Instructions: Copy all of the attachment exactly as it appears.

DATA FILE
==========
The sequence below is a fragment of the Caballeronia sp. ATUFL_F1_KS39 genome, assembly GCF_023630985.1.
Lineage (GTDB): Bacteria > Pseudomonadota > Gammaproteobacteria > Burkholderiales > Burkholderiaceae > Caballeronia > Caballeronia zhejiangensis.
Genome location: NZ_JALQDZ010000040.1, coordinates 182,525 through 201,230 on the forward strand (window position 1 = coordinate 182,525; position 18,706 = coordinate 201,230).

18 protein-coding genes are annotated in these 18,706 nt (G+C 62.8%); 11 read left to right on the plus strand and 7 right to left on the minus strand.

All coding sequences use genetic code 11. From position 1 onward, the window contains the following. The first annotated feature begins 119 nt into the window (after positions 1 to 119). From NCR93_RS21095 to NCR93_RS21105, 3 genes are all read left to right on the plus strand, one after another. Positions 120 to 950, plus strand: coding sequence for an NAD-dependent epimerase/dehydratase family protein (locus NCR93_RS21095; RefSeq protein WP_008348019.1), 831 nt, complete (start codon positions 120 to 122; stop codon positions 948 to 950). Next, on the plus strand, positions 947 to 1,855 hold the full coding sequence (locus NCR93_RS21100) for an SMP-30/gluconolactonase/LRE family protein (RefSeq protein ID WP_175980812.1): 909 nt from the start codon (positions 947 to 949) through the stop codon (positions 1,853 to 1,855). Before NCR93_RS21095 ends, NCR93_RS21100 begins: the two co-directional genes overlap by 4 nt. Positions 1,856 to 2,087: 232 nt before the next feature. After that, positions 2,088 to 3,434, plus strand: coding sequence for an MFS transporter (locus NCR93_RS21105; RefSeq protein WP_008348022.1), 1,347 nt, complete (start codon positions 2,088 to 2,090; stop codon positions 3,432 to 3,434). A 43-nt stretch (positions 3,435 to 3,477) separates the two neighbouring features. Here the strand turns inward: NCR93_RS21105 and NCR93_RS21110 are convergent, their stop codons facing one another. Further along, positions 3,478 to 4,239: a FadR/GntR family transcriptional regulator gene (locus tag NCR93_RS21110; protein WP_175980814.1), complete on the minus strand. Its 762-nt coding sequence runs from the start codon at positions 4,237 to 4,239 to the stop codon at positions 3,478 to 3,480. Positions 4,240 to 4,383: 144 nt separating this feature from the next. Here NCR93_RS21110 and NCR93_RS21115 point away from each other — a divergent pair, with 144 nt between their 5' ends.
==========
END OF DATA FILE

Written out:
The sequence below is a fragment of the Caballeronia sp. ATUFL_F1_KS39 genome, assembly GCF_023630985.1.
Lineage (GTDB): Bacteria > Pseudomonadota > Gammaproteobacteria > Burkholderiales > Burkholderiaceae > Caballeronia > Caballeronia zhejiangensis.
Genome location: NZ_JALQDZ010000040.1, coordinates 182,525 through 201,230 on the forward strand (window position 1 = coordinate 182,525; position 18,706 = coordinate 201,230).

18 protein-coding genes are annotated in these 18,706 nt (G+C 62.8%); 11 read left to right on the plus strand and 7 right to left on the minus strand.

All coding sequences use genetic code 11. From position 1 onward, the window contains the following. The first annotated feature begins 119 nt into the window (after positions 1 to 119). From NCR93_RS21095 to NCR93_RS21105, 3 genes are all read left to right on the plus strand, one after another. Positions 120 to 950, plus strand: coding sequence for an NAD-dependent epimerase/dehydratase family protein (locus NCR93_RS21095; RefSeq protein WP_008348019.1), 831 nt, complete (start codon positions 120 to 122; stop codon positions 948 to 950). Next, on the plus strand, positions 947 to 1,855 hold the full coding sequence (locus NCR93_RS21100) for an SMP-30/gluconolactonase/LRE family protein (RefSeq protein ID WP_175980812.1): 909 nt from the start codon (positions 947 to 949) through the stop codon (positions 1,853 to 1,855). Before NCR93_RS21095 ends, NCR93_RS21100 begins: the two co-directional genes overlap by 4 nt. Positions 1,856 to 2,087: 232 nt before the next feature. After that, positions 2,088 to 3,434, plus strand: coding sequence for an MFS transporter (locus NCR93_RS21105; RefSeq protein WP_008348022.1), 1,347 nt, complete (start codon positions 2,088 to 2,090; stop codon positions 3,432 to 3,434). A 43-nt stretch (positions 3,435 to 3,477) separates the two neighbouring features. Here the strand turns inward: NCR93_RS21105 and NCR93_RS21110 are convergent, their stop codons facing one another. Further along, positions 3,478 to 4,239: a FadR/GntR family transcriptional regulator gene (locus tag NCR93_RS21110; protein WP_175980814.1), complete on the minus strand. Its 762-nt coding sequence runs from the start codon at positions 4,237 to 4,239 to the stop codon at positions 3,478 to 3,480. Positions 4,240 to 4,383: 144 nt separating this feature from the next. Here NCR93_RS21110 and NCR93_RS21115 point away from each other — a divergent pair, with 144 nt between their 5' ends.